Heredity is the passing on of characteristics from one generation to the next. It is the reason why offspring look like their parents. It also explains why cats always give birth to kittens and never puppies. The process of heredity occurs among all living things including animals, plants, bacteria, protists and fungi. The study of heredity is called genetics and scientists that study heredity are called geneticists.
Through heredity, living things inherit traits from their parents. Traits are physical characteristics. You resemble your parents because you inherited your hair and skin color, nose shape, height, and other traits from them.
Cells are the basic unit of structure and function of all living things. Tiny biochemical structures inside each cell called genes carry traits from one generation to the next. Genes are made of a chemical called DNA (deoxyribonucleic acid). Genes are strung together to form long chains of DNA in structures known as chromosomes. Genes are like blueprints for building a house, except that they carry the plans for building cells, tissues, organs, and bodies. They have the instructions for making the thousands of chemical building blocks in the body. These building blocks are called proteins. Proteins are made of smaller units called amino acids. Differences in genes cause the building of different amino acids and proteins. These differences cause individuals to have different traits such as hair color or blood types.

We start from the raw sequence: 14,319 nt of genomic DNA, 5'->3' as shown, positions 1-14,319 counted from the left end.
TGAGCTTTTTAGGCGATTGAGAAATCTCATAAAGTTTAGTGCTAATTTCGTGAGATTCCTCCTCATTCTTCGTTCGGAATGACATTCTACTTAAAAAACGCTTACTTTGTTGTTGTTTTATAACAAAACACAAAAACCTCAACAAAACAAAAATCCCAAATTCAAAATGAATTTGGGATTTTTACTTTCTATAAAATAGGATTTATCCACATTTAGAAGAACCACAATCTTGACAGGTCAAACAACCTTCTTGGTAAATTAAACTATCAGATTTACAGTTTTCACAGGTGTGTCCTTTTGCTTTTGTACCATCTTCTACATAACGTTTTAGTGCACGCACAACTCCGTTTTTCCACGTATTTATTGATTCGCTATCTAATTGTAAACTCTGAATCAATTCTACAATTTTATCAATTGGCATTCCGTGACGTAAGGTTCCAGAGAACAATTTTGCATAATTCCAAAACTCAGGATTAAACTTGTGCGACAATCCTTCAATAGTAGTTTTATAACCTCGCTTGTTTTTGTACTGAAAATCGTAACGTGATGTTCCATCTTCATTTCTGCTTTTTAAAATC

A gene gives only the potential for the development of a trait. How this potential is achieved depends partly on the interaction of the gene with other genes. But it also depends partly on the environment. For example, a person may have a genetic tendency toward being overweight. But the person's actual weight will depend on such environmental factors as how what kinds of food the person eats and how much exercise that person does.